Naturespeak A naturalist's view of the world

July 23, 2007

True Blue?

Filed under: Uncategorized — wykes @ 10:20 pm

  Nothing is as it seems.  This feather (see here) is actually from a Blue Jay, and it is actually sitting on a Dogwood leaf.  The leaf is really green with chlorophyll, and components of the feather are really white and dark gray, but the blue color is an illusion. This single secondary wing feather reveals that Blue Jay blue is not really blue. Other famous blue birds such as the Eastern Bluebird (see here) and the Indigo Bunting (see here) are equally untrue in their hue. The proof is in their plume particulars.

  Color is a gift from the whole white light of the sun. White light is a combination of Red, Orange, Yellow, Green, Blue, Indigo & Violet as any rainbow will tell you. All color is the result of that light reflecting back into our brains. True colors – pigments – are chemicals that selectively reflect parts of the color spectrum of light. Cardinal Red, for instance, results from a pigment that absorbs all other light waves and only reflects the red spectrum. In other words, there is an actual red “thing” embedded in those red feathers of the cardinal.

  The blue color found on birds, butterflies and beetles is the result of something called preferential scattering – not from an actual blue “thing” or pigment. Animal blue is called “structural blue.”  This means that there are micro structures in the tissue that scatter light.  There are tiny air pockets in the keratin (the fingernail like substance that feathers are made of) that scatter the blue light waves. A dark background layer absorbs the red, orange, yellow, green light rays, so all we see are the shades of blue.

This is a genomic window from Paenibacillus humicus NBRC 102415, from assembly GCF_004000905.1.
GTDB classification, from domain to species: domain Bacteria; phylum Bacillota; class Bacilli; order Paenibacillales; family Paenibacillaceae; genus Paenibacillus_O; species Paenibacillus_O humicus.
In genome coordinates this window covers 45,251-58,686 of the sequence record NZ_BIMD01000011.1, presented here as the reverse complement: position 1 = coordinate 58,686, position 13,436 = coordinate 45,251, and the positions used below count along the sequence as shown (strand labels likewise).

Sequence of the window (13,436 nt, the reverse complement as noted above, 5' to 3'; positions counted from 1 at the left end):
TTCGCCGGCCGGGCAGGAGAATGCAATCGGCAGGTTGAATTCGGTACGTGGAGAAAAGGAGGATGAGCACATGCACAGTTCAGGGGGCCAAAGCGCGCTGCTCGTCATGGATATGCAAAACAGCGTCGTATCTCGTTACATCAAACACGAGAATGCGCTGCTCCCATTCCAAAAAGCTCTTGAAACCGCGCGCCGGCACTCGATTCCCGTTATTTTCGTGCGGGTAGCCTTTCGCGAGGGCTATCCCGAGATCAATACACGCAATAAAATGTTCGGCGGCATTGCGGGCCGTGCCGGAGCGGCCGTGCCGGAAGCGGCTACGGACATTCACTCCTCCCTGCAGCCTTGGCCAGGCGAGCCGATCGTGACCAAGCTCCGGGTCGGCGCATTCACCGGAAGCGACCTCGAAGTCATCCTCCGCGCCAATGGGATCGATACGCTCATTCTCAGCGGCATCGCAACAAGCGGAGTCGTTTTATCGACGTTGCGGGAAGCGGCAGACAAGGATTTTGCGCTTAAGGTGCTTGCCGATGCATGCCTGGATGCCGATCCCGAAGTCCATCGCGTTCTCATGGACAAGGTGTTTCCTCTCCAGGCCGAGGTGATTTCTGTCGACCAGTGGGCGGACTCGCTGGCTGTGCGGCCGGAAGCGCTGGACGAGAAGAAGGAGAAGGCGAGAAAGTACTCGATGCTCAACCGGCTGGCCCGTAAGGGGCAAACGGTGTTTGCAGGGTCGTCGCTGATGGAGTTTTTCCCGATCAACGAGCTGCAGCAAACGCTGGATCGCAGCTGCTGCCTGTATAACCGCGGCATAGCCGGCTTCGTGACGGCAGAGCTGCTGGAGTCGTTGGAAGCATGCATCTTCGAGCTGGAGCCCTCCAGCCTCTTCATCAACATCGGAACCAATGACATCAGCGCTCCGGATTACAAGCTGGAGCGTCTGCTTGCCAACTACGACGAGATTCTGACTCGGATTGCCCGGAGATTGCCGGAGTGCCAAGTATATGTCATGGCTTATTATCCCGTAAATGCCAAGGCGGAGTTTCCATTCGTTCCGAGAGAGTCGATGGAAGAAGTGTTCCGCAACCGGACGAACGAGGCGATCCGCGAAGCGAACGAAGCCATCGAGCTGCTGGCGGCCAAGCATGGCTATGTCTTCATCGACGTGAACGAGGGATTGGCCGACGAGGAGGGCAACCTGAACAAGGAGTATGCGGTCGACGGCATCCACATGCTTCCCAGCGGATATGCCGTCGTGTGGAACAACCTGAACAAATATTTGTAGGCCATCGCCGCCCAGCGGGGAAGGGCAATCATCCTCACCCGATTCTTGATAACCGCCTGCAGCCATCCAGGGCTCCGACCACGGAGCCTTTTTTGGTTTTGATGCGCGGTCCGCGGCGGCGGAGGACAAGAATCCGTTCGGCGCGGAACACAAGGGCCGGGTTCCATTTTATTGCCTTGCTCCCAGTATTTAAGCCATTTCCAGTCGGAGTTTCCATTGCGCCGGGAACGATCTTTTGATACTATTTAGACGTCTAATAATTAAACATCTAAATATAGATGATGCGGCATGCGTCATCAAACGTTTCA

To test the structural color idea, I took that “blue” jay feather and moved it around in the sun. As long as it remained in direct light, the blue remained true and intense. When holding up the feather and looking through it toward the sun, the blue disappeared.

  I came across this picture of a Purple Emperor butterfly that neatly shows the result of structural blue.  In this view, the right wing looks bright blue because it is scattering light.  The left wing looks brown because it is angled away.  Both wings are the same actual color, brown, but it takes the magic of light to turn on the radiant blue reflection. The Blue Jay, Bluebird and Indigo Bunting all suffer the same fate in similar light conditions – they are brown.

  I feel at this point we should leave this thing well enough alone. If I go any further, I might start getting into why frogs aren’t really green. Let’s just say that blue is blue even if it it’s not ..well, true blue. Our eyes, cameras and minds record it as so. The blue of the sky, the cobalt dazzle of the bluebird, and the beautiful blue of my wife’s eyes are really blue (and there’s no way I’m going to tell her otherwise).

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